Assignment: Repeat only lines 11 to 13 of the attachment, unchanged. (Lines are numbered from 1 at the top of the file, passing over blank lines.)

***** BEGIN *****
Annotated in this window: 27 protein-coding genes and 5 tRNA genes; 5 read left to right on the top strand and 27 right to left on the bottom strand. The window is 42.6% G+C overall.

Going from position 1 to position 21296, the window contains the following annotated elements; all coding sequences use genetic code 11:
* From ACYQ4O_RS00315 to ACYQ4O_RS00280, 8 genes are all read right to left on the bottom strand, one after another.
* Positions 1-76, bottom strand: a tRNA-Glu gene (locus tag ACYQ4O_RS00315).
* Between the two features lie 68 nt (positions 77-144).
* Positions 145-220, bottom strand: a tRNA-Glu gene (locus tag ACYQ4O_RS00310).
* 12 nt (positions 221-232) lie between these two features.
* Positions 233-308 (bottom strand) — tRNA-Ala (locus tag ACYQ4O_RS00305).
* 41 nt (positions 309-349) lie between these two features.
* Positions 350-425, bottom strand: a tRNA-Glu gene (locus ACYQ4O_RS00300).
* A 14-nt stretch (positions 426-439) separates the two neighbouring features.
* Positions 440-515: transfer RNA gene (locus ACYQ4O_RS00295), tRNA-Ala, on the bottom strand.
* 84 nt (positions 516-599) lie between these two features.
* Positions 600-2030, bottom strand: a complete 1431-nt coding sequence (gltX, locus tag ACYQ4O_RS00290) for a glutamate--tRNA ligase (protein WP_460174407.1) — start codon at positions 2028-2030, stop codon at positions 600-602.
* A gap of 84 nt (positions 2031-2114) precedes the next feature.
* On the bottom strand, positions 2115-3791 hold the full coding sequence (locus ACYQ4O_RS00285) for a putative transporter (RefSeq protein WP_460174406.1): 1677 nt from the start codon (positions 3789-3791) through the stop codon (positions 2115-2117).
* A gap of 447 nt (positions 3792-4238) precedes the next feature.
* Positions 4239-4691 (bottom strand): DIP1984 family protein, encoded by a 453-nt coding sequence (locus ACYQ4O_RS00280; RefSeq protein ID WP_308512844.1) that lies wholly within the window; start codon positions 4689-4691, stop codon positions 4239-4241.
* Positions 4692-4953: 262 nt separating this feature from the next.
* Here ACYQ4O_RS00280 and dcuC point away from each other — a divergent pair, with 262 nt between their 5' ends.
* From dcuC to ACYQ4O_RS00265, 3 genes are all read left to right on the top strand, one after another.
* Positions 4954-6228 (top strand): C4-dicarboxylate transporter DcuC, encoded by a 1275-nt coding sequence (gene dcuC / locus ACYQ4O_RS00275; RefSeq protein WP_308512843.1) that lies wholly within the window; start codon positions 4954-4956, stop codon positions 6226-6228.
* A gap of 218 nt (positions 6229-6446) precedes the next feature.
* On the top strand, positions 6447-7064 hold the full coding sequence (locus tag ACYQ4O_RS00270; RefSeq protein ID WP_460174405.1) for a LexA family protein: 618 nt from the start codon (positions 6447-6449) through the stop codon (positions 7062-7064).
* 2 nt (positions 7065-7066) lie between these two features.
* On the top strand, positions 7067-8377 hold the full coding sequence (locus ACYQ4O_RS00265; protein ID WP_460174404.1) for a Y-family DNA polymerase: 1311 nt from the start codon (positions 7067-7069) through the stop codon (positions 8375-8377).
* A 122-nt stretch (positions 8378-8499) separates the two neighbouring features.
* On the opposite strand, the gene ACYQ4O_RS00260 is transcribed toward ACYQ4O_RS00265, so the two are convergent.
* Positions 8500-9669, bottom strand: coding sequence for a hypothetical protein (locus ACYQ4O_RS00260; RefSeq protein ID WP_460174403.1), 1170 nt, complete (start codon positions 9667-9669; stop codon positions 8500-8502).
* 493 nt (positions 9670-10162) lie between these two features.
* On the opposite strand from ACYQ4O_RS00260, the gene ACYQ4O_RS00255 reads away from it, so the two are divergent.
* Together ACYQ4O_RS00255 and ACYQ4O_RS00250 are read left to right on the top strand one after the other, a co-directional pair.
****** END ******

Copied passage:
* A 14-nt stretch (positions 426-439) separates the two neighbouring features.
* Positions 440-515: transfer RNA gene (locus ACYQ4O_RS00295), tRNA-Ala, on the bottom strand.
* 84 nt (positions 516-599) lie between these two features.